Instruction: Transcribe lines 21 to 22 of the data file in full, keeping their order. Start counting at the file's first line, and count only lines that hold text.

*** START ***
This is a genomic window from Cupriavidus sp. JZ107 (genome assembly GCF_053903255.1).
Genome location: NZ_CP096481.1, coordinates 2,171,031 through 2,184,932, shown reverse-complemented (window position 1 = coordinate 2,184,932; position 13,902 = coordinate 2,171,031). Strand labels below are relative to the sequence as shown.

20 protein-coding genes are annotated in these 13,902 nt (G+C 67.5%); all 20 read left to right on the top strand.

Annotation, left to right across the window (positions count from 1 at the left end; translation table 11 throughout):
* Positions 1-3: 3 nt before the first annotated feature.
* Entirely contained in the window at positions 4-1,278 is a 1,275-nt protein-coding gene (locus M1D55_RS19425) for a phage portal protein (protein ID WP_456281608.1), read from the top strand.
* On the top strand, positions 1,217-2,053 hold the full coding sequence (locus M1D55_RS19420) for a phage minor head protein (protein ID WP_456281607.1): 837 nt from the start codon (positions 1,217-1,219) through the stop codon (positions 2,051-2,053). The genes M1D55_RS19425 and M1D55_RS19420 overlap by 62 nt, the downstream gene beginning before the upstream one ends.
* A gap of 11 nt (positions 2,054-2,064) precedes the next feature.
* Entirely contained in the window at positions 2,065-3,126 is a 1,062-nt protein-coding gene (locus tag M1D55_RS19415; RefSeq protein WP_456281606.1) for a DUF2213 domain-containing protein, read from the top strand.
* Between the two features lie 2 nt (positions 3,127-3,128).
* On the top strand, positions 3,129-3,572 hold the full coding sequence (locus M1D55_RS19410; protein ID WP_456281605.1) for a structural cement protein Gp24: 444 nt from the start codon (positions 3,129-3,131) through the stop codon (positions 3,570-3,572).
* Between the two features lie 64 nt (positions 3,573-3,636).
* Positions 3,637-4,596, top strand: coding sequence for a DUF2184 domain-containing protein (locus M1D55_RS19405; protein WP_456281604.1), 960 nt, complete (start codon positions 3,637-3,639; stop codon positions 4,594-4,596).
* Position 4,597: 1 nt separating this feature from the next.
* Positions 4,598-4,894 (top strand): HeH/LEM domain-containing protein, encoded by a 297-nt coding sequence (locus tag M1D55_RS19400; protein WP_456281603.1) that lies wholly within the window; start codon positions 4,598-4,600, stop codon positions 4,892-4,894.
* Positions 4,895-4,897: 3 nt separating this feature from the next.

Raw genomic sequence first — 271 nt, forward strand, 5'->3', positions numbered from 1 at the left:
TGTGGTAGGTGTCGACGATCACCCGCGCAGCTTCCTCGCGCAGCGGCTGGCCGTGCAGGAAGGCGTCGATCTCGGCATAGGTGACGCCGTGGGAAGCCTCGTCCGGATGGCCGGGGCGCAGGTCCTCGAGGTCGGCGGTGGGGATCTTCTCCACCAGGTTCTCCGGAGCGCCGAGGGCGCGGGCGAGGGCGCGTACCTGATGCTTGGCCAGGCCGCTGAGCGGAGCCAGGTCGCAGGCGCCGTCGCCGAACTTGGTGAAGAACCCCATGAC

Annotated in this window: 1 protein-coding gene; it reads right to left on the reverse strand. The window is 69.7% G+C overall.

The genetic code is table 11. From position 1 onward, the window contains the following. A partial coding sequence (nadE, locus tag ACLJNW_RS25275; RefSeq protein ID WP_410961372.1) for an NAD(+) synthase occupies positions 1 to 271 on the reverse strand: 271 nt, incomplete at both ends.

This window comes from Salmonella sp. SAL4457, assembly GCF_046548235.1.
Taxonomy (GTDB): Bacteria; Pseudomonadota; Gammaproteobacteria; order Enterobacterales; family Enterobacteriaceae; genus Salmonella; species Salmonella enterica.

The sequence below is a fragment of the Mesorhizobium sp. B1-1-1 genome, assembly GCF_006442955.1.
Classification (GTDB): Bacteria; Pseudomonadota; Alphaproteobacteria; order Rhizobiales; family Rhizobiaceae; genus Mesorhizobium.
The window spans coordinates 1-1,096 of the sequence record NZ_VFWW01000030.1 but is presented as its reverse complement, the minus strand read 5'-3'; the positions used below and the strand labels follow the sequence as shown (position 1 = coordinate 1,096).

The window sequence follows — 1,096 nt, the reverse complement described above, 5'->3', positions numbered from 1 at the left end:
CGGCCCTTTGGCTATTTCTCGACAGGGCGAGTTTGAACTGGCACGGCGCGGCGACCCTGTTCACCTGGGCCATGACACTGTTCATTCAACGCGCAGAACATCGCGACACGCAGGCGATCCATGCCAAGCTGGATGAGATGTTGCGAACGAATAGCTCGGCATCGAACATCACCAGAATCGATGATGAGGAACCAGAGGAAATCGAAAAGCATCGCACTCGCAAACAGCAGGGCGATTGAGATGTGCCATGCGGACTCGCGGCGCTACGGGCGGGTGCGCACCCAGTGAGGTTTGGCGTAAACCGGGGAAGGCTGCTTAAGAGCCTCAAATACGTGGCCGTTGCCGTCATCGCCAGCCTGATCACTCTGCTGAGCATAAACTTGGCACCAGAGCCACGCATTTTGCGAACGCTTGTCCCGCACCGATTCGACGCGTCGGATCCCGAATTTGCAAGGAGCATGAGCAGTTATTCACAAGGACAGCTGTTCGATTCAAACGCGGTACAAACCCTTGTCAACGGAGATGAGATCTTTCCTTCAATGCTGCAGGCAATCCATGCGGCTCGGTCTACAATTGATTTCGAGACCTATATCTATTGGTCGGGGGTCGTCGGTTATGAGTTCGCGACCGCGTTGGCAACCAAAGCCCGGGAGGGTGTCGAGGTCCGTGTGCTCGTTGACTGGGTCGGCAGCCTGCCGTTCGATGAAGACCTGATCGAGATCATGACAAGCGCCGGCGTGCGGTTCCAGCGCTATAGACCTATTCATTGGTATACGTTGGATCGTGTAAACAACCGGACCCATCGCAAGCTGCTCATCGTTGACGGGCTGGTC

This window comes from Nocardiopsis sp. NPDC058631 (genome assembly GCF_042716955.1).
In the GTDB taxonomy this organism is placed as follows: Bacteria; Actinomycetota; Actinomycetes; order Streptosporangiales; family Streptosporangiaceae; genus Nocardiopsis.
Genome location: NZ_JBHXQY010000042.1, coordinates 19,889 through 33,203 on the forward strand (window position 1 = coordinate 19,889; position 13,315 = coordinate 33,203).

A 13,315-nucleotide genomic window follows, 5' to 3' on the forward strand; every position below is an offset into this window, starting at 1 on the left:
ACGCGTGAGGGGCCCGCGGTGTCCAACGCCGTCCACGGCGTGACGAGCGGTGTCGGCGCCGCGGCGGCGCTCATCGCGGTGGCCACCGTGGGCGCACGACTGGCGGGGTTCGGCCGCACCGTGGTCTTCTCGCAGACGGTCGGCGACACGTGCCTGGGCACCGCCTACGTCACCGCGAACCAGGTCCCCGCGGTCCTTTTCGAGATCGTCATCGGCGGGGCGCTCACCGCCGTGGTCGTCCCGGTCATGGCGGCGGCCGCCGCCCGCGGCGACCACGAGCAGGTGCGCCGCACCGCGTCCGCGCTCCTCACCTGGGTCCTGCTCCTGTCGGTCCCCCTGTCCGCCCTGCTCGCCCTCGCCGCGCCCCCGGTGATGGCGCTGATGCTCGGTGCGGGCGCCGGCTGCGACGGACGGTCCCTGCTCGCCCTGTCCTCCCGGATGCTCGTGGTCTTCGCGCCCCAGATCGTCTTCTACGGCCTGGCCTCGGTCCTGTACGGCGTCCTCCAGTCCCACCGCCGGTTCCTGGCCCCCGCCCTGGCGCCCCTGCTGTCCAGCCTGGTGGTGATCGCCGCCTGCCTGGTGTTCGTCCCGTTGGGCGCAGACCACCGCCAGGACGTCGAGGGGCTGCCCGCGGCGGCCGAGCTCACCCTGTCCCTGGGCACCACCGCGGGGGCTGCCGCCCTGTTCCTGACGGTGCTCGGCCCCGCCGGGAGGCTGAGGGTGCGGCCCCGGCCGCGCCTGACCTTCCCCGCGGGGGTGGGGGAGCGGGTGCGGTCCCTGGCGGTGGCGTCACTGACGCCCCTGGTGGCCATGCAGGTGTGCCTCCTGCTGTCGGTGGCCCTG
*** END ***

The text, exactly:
This window comes from Salmonella sp. SAL4457, assembly GCF_046548235.1.
Taxonomy (GTDB): Bacteria; Pseudomonadota; Gammaproteobacteria; order Enterobacterales; family Enterobacteriaceae; genus Salmonella; species Salmonella enterica.